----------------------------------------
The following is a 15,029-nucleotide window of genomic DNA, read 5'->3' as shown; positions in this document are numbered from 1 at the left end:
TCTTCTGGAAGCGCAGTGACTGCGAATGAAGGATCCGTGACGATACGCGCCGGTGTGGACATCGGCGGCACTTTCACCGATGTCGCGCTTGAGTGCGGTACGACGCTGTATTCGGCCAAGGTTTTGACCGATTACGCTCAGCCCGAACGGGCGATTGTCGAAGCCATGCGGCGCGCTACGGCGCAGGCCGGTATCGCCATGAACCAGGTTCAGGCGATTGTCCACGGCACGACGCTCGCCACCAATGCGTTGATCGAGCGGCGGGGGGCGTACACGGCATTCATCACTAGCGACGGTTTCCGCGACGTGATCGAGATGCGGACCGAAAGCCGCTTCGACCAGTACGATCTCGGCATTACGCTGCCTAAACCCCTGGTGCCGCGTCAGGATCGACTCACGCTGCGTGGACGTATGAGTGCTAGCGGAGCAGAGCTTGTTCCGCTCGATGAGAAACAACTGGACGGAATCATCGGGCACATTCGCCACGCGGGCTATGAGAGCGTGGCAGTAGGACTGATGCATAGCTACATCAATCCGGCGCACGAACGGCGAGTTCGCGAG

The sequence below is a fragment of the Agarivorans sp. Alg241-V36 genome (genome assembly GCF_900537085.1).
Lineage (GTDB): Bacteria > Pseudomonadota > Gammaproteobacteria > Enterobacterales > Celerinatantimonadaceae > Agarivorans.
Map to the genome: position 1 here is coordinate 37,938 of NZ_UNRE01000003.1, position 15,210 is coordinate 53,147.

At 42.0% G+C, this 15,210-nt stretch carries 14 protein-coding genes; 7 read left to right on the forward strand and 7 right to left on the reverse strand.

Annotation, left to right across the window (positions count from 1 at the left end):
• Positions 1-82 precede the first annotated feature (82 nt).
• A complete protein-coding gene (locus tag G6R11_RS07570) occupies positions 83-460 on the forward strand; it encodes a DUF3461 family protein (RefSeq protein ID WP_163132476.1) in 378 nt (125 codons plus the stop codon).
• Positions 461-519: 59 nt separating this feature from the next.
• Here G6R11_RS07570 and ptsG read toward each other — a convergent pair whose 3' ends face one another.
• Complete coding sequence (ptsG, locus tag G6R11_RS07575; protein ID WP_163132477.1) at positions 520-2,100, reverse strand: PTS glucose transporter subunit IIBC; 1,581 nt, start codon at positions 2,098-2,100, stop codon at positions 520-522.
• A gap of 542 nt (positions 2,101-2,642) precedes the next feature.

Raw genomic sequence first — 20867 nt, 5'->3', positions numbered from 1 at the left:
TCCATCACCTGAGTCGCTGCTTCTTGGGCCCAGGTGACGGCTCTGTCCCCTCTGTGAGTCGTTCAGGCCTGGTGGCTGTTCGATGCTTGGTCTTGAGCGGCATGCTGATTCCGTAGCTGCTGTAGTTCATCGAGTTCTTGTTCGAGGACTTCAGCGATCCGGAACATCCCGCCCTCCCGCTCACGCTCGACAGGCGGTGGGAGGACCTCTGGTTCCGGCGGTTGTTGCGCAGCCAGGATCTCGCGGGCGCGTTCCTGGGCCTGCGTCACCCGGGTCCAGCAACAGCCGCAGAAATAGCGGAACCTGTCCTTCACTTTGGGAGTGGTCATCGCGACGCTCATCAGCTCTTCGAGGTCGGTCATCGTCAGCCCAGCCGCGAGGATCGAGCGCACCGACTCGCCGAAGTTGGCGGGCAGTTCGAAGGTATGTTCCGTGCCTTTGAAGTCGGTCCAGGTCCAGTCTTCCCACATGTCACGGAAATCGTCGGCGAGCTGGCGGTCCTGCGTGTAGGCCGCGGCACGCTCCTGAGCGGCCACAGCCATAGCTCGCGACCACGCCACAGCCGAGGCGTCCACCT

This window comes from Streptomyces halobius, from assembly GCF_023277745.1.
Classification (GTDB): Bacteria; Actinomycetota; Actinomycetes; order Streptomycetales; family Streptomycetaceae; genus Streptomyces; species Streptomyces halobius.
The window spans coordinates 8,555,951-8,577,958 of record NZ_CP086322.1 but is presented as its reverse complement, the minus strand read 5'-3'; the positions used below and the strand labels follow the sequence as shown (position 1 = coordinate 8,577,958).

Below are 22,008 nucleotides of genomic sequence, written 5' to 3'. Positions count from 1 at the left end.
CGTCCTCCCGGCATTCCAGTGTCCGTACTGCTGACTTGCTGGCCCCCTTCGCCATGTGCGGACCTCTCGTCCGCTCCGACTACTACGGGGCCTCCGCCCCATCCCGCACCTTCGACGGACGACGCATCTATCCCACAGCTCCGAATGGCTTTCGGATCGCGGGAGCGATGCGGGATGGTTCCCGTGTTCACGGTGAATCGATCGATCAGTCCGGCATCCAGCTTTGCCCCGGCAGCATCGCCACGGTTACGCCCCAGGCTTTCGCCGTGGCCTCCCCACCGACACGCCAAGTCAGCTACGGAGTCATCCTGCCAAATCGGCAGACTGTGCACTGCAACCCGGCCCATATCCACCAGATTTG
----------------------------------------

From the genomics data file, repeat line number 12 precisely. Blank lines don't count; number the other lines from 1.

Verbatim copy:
• Complete coding sequence (ptsG, locus tag G6R11_RS07575; protein ID WP_163132477.1) at positions 520-2,100, reverse strand: PTS glucose transporter subunit IIBC; 1,581 nt, start codon at positions 2,098-2,100, stop codon at positions 520-522.